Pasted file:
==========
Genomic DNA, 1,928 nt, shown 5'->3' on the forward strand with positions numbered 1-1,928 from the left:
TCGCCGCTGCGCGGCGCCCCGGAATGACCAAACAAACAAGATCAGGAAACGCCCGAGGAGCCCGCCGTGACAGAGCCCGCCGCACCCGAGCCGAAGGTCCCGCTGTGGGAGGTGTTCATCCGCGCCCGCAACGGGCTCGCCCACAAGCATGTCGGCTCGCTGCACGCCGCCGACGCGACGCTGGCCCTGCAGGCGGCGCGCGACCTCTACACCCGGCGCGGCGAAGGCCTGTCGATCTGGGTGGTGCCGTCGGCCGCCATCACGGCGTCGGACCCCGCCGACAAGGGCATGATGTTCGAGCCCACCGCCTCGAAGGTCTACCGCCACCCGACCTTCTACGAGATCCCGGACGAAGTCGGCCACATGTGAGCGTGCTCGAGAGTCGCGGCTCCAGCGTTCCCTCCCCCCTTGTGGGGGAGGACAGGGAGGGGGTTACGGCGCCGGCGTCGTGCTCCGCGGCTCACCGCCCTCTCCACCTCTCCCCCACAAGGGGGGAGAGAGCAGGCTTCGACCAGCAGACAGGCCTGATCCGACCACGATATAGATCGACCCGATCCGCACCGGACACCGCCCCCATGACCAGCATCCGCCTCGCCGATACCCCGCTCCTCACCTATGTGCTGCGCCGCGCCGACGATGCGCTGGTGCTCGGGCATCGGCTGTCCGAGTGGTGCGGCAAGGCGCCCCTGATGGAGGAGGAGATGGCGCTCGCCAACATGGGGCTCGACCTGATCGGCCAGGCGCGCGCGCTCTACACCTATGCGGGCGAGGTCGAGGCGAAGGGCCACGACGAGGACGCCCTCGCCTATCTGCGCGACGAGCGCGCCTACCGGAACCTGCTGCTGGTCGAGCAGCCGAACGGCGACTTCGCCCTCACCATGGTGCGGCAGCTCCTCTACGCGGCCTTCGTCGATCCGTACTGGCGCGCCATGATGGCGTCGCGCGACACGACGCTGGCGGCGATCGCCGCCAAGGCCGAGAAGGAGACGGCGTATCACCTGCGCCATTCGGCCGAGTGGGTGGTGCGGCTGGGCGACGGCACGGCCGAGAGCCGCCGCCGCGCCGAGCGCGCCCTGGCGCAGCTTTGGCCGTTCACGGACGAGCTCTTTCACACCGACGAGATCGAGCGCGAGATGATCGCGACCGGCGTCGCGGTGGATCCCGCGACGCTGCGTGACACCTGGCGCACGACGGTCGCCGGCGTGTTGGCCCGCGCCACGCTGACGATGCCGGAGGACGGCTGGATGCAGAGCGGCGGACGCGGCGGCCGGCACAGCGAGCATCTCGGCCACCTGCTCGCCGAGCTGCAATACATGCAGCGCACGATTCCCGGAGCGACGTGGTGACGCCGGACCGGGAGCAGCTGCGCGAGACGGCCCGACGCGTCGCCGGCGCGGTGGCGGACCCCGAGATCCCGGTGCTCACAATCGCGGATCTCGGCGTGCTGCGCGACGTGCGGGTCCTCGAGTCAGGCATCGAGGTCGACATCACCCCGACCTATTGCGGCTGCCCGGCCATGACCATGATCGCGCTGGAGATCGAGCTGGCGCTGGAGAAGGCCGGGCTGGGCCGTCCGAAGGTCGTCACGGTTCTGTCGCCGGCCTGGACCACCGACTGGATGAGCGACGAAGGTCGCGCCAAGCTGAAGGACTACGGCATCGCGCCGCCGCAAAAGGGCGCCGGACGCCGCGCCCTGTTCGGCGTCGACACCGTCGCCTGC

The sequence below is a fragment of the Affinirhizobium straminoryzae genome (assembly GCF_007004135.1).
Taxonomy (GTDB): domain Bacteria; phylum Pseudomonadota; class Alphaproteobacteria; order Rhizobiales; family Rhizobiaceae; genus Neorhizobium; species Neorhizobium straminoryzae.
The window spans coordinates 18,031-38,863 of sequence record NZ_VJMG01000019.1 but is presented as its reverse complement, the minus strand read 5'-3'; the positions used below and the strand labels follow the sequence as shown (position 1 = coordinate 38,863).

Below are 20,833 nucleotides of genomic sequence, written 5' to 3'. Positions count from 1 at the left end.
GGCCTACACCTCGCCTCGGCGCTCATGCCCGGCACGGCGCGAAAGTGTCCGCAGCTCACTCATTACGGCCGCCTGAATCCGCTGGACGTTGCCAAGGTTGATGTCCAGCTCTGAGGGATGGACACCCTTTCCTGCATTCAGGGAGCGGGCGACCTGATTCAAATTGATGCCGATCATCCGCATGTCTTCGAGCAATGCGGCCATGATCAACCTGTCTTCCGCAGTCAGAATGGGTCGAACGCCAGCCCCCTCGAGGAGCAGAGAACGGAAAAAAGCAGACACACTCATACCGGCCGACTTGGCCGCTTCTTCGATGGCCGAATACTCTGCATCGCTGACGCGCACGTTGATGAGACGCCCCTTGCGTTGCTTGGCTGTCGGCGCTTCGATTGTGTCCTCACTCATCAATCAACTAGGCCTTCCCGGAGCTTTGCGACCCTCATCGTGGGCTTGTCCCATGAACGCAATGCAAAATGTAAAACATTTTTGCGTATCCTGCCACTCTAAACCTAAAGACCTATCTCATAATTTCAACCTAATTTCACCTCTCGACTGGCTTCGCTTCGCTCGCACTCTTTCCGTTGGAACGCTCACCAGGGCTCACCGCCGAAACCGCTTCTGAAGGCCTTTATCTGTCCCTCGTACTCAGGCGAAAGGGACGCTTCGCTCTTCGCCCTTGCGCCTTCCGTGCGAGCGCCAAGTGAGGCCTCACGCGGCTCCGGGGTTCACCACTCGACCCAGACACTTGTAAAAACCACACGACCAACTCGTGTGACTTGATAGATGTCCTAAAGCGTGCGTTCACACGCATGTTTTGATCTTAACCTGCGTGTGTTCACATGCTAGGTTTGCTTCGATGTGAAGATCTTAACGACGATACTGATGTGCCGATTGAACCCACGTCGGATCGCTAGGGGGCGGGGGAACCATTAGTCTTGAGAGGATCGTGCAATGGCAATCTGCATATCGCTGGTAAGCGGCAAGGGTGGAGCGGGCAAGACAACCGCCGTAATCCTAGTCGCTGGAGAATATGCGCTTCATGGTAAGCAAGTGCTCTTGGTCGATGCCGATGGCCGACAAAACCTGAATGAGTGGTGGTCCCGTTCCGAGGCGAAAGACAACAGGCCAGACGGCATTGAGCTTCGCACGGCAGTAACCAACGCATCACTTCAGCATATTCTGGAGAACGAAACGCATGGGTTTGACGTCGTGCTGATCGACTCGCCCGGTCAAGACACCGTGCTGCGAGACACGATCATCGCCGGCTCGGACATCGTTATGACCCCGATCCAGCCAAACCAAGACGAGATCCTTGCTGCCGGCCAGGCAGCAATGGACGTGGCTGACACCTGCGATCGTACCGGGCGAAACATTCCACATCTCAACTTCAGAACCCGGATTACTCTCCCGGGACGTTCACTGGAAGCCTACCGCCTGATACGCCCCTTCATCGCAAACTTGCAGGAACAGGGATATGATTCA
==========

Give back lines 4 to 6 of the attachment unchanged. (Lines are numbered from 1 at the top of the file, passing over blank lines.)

Taxonomy (GTDB): domain Bacteria; phylum Pseudomonadota; class Alphaproteobacteria; order Rhizobiales; family Rhizobiaceae; genus Neorhizobium; species Neorhizobium straminoryzae.
The window spans coordinates 18,031-38,863 of sequence record NZ_VJMG01000019.1 but is presented as its reverse complement, the minus strand read 5'-3'; the positions used below and the strand labels follow the sequence as shown (position 1 = coordinate 38,863).

Below are 20,833 nucleotides of genomic sequence, written 5' to 3'. Positions count from 1 at the left end.